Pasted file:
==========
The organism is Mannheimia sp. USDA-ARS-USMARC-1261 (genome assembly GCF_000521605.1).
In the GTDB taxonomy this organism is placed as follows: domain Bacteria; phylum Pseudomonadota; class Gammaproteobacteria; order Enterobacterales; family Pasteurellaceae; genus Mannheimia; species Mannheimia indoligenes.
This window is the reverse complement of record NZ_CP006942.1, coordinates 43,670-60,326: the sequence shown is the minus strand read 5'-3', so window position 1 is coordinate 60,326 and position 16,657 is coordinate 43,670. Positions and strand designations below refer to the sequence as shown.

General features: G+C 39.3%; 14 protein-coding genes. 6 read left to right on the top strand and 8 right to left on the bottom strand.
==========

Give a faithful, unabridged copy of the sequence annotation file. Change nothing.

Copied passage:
The organism is Mannheimia sp. USDA-ARS-USMARC-1261 (genome assembly GCF_000521605.1).
In the GTDB taxonomy this organism is placed as follows: domain Bacteria; phylum Pseudomonadota; class Gammaproteobacteria; order Enterobacterales; family Pasteurellaceae; genus Mannheimia; species Mannheimia indoligenes.
This window is the reverse complement of record NZ_CP006942.1, coordinates 43,670-60,326: the sequence shown is the minus strand read 5'-3', so window position 1 is coordinate 60,326 and position 16,657 is coordinate 43,670. Positions and strand designations below refer to the sequence as shown.

General features: G+C 39.3%; 14 protein-coding genes. 6 read left to right on the top strand and 8 right to left on the bottom strand.